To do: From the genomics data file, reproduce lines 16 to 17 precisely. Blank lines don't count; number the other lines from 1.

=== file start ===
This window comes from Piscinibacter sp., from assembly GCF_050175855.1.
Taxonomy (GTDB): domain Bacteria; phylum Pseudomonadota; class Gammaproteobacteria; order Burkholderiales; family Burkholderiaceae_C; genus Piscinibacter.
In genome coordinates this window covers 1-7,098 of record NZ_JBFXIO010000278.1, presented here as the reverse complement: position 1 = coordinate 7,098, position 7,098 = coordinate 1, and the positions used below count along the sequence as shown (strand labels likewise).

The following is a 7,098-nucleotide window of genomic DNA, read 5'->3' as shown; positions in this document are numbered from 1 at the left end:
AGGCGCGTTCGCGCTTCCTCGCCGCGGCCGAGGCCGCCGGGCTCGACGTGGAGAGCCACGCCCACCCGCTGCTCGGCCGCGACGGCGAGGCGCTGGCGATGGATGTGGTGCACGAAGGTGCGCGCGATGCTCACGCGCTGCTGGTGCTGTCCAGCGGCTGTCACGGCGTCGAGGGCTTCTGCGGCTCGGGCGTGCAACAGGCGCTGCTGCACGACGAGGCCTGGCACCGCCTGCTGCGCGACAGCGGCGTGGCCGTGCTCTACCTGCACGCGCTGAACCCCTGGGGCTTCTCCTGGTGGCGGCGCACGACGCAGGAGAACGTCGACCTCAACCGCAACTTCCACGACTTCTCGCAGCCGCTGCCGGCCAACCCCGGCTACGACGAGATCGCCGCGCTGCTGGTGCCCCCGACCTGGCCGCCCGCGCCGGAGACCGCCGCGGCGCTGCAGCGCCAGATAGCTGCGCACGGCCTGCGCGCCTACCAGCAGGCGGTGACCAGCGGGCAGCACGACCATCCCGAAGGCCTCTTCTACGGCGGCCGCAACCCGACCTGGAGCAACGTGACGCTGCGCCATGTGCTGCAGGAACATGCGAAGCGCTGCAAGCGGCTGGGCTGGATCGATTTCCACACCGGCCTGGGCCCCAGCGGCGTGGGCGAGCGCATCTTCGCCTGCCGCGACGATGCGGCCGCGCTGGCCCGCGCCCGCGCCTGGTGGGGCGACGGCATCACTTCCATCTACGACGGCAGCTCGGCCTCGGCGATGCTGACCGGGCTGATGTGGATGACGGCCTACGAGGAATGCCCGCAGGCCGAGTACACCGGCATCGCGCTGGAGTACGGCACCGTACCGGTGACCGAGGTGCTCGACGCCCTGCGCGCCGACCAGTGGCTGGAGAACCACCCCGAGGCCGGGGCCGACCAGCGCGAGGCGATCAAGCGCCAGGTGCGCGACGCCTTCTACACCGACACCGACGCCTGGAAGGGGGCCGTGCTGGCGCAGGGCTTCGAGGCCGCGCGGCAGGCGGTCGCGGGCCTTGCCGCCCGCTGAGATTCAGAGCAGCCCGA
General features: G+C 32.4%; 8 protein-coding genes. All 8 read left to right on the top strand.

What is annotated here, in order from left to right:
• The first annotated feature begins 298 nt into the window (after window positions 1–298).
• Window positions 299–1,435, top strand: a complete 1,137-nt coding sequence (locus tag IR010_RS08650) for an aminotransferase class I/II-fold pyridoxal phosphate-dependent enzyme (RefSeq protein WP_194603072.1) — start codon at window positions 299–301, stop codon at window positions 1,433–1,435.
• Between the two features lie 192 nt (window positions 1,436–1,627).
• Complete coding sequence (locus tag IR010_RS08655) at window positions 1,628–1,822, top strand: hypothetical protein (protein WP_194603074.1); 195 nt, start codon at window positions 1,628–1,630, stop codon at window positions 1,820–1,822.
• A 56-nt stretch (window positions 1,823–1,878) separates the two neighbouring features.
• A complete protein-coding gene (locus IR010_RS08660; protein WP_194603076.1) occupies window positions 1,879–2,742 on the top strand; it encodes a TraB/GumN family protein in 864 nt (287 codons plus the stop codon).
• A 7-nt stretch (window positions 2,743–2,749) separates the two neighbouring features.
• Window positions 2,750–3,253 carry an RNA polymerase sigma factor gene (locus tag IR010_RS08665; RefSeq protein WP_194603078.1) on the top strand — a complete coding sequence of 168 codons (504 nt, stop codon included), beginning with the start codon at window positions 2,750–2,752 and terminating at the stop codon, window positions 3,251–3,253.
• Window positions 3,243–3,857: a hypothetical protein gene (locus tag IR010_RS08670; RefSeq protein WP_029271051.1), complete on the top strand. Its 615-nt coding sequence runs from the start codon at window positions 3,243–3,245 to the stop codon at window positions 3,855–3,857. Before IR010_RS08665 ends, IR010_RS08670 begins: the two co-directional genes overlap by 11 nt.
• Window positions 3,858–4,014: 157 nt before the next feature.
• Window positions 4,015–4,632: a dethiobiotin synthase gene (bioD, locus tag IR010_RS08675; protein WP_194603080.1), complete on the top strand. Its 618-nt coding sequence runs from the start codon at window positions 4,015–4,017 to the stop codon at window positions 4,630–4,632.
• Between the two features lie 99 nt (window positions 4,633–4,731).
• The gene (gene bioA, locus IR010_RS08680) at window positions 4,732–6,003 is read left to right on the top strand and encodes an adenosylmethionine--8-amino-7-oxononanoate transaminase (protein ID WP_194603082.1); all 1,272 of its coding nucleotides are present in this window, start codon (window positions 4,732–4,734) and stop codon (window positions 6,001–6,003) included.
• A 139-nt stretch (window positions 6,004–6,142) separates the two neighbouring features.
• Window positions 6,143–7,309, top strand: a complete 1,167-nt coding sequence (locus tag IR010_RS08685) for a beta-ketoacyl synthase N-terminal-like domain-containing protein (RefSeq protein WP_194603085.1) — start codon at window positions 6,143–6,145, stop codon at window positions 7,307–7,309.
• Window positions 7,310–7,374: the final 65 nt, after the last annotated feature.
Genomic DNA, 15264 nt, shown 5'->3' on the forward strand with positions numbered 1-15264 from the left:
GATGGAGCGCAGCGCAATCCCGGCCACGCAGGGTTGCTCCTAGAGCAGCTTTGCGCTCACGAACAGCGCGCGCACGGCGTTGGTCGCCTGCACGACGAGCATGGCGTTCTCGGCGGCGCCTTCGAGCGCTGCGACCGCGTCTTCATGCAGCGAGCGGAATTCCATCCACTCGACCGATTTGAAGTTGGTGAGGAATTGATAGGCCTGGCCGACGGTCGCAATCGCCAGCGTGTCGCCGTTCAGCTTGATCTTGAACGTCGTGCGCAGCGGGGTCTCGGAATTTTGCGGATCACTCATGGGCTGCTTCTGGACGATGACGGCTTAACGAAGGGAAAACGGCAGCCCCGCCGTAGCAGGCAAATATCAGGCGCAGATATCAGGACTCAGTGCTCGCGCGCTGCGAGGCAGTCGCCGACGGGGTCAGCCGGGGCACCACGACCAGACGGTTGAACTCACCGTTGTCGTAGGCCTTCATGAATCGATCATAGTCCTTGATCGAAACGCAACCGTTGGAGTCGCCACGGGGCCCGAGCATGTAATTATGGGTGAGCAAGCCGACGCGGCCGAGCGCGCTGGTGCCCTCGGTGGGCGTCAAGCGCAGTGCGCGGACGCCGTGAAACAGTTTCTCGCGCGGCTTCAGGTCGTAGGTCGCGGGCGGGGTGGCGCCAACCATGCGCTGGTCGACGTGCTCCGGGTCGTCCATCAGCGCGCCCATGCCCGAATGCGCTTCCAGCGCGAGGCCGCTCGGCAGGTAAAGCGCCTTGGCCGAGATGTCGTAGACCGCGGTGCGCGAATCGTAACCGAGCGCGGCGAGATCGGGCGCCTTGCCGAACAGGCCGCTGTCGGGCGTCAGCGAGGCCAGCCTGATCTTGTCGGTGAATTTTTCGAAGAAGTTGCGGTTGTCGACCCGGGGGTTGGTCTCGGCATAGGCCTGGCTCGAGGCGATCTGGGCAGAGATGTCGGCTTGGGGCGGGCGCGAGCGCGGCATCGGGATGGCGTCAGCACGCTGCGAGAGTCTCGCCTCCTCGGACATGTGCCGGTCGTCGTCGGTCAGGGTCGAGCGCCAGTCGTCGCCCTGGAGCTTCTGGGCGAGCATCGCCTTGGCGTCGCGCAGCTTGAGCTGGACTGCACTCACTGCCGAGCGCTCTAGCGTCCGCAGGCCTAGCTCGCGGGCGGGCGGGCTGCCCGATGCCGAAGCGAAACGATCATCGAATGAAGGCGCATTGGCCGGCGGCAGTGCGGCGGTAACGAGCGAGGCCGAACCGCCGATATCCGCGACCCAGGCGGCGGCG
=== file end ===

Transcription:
• Window positions 3,243–3,857: a hypothetical protein gene (locus tag IR010_RS08670; RefSeq protein WP_029271051.1), complete on the top strand. Its 615-nt coding sequence runs from the start codon at window positions 3,243–3,245 to the stop codon at window positions 3,855–3,857. Before IR010_RS08665 ends, IR010_RS08670 begins: the two co-directional genes overlap by 11 nt.
• Window positions 3,858–4,014: 157 nt before the next feature.